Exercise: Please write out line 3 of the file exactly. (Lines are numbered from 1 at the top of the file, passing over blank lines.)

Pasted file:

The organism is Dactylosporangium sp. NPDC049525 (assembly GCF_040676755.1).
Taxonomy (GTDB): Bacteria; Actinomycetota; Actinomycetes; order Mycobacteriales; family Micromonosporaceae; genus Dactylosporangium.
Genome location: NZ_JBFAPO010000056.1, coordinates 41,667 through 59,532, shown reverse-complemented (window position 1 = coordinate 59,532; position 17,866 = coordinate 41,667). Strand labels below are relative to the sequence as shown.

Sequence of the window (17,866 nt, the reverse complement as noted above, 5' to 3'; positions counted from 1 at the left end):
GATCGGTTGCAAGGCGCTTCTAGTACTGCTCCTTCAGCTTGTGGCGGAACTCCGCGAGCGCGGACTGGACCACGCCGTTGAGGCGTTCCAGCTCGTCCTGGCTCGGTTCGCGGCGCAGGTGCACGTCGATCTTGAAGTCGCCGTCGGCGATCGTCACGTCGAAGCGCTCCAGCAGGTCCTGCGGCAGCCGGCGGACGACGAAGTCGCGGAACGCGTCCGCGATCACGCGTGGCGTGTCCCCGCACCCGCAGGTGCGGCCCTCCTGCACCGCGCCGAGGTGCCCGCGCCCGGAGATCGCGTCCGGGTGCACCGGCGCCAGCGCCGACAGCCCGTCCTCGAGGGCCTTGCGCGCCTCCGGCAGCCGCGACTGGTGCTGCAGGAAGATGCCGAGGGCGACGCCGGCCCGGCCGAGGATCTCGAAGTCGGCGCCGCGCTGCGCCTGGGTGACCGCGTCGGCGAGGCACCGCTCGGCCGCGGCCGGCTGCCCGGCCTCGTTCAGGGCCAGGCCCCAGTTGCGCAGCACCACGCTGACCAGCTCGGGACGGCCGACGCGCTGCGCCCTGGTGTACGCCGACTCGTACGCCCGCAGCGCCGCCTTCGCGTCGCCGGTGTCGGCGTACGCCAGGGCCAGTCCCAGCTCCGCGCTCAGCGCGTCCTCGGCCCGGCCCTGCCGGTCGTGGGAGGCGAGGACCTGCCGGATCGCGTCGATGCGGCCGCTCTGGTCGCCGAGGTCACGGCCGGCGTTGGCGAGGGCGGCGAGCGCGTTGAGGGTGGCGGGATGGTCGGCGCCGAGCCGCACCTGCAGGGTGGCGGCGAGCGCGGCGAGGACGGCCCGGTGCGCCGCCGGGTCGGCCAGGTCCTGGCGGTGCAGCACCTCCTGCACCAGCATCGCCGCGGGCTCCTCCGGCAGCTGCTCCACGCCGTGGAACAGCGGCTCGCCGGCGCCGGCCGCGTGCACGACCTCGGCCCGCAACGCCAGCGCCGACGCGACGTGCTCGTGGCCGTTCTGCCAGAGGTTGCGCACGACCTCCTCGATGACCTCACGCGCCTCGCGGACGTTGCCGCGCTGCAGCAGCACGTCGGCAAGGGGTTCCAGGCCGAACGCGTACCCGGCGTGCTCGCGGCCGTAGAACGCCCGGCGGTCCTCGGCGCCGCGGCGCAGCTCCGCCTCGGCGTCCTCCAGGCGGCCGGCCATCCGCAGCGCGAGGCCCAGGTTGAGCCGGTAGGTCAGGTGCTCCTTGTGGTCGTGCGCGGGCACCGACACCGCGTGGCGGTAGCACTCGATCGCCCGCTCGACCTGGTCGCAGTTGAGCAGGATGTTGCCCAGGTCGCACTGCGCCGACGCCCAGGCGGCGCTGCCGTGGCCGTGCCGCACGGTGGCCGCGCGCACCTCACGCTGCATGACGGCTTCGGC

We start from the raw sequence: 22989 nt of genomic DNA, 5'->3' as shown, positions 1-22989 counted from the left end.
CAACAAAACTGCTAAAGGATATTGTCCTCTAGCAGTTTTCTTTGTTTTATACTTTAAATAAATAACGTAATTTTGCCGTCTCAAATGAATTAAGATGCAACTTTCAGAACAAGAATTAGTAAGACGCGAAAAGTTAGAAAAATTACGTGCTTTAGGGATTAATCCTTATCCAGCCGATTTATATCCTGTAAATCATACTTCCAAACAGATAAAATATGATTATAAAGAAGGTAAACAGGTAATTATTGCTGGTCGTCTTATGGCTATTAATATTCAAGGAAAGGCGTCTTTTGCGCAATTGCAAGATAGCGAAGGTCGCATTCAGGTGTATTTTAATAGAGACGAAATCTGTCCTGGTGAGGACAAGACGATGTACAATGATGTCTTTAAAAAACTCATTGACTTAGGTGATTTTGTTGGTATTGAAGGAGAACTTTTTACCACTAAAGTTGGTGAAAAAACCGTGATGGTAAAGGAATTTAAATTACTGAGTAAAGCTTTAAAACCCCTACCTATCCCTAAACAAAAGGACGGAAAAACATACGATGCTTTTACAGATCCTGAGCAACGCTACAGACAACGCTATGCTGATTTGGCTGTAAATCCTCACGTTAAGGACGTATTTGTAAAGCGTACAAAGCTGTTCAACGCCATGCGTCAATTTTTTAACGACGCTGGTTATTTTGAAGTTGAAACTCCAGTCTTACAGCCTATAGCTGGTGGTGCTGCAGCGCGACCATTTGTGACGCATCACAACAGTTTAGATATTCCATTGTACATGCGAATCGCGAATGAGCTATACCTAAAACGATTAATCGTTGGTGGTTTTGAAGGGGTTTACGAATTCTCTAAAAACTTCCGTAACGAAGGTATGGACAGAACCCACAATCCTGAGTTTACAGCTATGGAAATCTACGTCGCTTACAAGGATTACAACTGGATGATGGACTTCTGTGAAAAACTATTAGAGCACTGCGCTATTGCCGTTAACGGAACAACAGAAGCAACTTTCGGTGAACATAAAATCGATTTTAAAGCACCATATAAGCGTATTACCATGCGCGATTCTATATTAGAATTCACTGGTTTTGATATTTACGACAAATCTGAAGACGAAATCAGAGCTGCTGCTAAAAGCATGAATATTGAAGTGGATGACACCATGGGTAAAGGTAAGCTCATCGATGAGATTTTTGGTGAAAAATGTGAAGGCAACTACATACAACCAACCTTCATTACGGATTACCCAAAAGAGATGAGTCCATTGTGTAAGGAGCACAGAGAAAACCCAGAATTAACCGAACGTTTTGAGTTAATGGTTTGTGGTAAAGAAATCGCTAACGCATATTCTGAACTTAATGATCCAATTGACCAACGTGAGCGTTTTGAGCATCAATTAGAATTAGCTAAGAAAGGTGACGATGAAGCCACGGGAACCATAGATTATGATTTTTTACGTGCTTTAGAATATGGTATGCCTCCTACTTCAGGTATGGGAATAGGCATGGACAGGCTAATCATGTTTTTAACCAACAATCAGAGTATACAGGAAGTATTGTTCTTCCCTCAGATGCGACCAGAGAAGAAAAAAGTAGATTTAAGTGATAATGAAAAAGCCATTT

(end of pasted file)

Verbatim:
Genome location: NZ_JBFAPO010000056.1, coordinates 41,667 through 59,532, shown reverse-complemented (window position 1 = coordinate 59,532; position 17,866 = coordinate 41,667). Strand labels below are relative to the sequence as shown.